$40 mn UN-Indian project to target hazardous medical wastes

Friday, February 12, 2010

UNITED NATIONS - A UN agency has teamed up with the Indian government in a $40-million pilot project in five Indian states to help the country’s healthcare system dispose of hazardous medical waste.

The five-year project will be implemented in Gujarat, Karnataka, Maharashtra, Orissa and Punjab, with Bangalore’s M.S. Ramaiah Medical College acting as national implementation body, UN Industrial Development Organisation (UNIDO) said in a news release Thursday.

Four large, eight medium and 16 small hospitals in each state will benefit from the project.

“Every year, over 300,000 tons of medical waste is generated in India,” said Kandeh K. Yumkella, director-general of the agency that promotes industrial development for poverty reduction and environmental sustainability.

“UNIDO’s environmentally-friendly project will help effectively manage and dispose of hazardous medical waste.”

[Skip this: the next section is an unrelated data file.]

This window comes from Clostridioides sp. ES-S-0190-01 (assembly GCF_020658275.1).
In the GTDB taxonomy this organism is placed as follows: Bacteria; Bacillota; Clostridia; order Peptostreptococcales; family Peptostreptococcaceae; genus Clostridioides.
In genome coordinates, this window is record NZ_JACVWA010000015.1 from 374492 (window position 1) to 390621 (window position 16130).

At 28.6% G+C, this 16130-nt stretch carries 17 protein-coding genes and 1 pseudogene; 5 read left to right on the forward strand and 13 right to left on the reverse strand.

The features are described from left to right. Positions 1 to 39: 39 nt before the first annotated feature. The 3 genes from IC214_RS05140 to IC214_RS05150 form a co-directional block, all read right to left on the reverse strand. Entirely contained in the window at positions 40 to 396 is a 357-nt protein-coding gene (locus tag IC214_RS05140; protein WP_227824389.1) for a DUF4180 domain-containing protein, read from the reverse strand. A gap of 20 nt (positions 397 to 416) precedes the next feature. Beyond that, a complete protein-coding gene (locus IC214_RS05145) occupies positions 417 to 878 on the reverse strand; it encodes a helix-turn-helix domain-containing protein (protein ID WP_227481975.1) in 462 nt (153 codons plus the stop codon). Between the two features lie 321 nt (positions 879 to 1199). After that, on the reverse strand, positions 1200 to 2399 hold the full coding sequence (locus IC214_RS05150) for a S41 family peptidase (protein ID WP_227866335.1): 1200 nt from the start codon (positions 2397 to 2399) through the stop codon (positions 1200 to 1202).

Yumkella, who was on a week-long visit to India, also urged the private sector to actively participate. “To achieve an eco-friendly disposal of bio-waste, we not only need to train people to be conscious of quality, we also need the participation of the private sector,” he said.

“In Western countries, private businesses often deal with the disposal of bio-medical waste, which allows hospitals to focus on medical issues.”

The project will help reduce persistent organic pollutants (POPs), especially dioxins and furans that are generated when bio-medical waste is not incinerated at the prescribed high temperatures of over 1000 degrees Celsius. This will be achieved by introducing non-burn technologies like microwave and autoclave.

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